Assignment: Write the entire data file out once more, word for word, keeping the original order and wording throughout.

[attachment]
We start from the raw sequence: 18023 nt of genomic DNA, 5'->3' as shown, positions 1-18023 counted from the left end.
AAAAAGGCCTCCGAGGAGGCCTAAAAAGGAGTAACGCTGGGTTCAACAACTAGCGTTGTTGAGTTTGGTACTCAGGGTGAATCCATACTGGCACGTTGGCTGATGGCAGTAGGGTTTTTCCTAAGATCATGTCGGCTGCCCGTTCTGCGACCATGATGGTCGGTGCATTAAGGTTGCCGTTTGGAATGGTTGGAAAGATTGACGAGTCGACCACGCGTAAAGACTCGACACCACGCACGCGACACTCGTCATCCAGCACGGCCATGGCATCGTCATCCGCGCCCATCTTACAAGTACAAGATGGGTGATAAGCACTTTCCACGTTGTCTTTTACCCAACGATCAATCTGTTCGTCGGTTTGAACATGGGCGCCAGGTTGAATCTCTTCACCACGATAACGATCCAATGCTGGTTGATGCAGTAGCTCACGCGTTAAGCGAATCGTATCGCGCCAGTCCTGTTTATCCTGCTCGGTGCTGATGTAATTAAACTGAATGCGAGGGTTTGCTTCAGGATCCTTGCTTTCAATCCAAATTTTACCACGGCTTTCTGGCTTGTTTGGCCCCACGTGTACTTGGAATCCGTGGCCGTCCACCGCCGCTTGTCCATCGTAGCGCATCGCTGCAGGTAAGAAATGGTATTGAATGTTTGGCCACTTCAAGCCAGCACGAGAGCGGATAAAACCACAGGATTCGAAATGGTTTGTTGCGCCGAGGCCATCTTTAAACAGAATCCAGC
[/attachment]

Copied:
We start from the raw sequence: 18023 nt of genomic DNA, 5'->3' as shown, positions 1-18023 counted from the left end.
AAAAAGGCCTCCGAGGAGGCCTAAAAAGGAGTAACGCTGGGTTCAACAACTAGCGTTGTTGAGTTTGGTACTCAGGGTGAATCCATACTGGCACGTTGGCTGATGGCAGTAGGGTTTTTCCTAAGATCATGTCGGCTGCCCGTTCTGCGACCATGATGGTCGGTGCATTAAGGTTGCCGTTTGGAATGGTTGGAAAGATTGACGAGTCGACCACGCGTAAAGACTCGACACCACGCACGCGACACTCGTCATCCAGCACGGCCATGGCATCGTCATCCGCGCCCATCTTACAAGTACAAGATGGGTGATAAGCACTTTCCACGTTGTCTTTTACCCAACGATCAATCTGTTCGTCGGTTTGAACATGGGCGCCAGGTTGAATCTCTTCACCACGATAACGATCCAATGCTGGTTGATGCAGTAGCTCACGCGTTAAGCGAATCGTATCGCGCCAGTCCTGTTTATCCTGCTCGGTGCTGATGTAATTAAACTGAATGCGAGGGTTTGCTTCAGGATCCTTGCTTTCAATCCAAATTTTACCACGGCTTTCTGGCTTGTTTGGCCCCACGTGTACTTGGAATCCGTGGCCGTCCACCGCCGCTTGTCCATCGTAGCGCATCGCTGCAGGTAAGAAATGGTATTGAATGTTTGGCCACTTCAAGCCAGCACGAGAGCGGATAAAACCACAGGATTCGAAATGGTTTGTTGCGCCGAGGCCATCTTTAAACAGAATCCAGC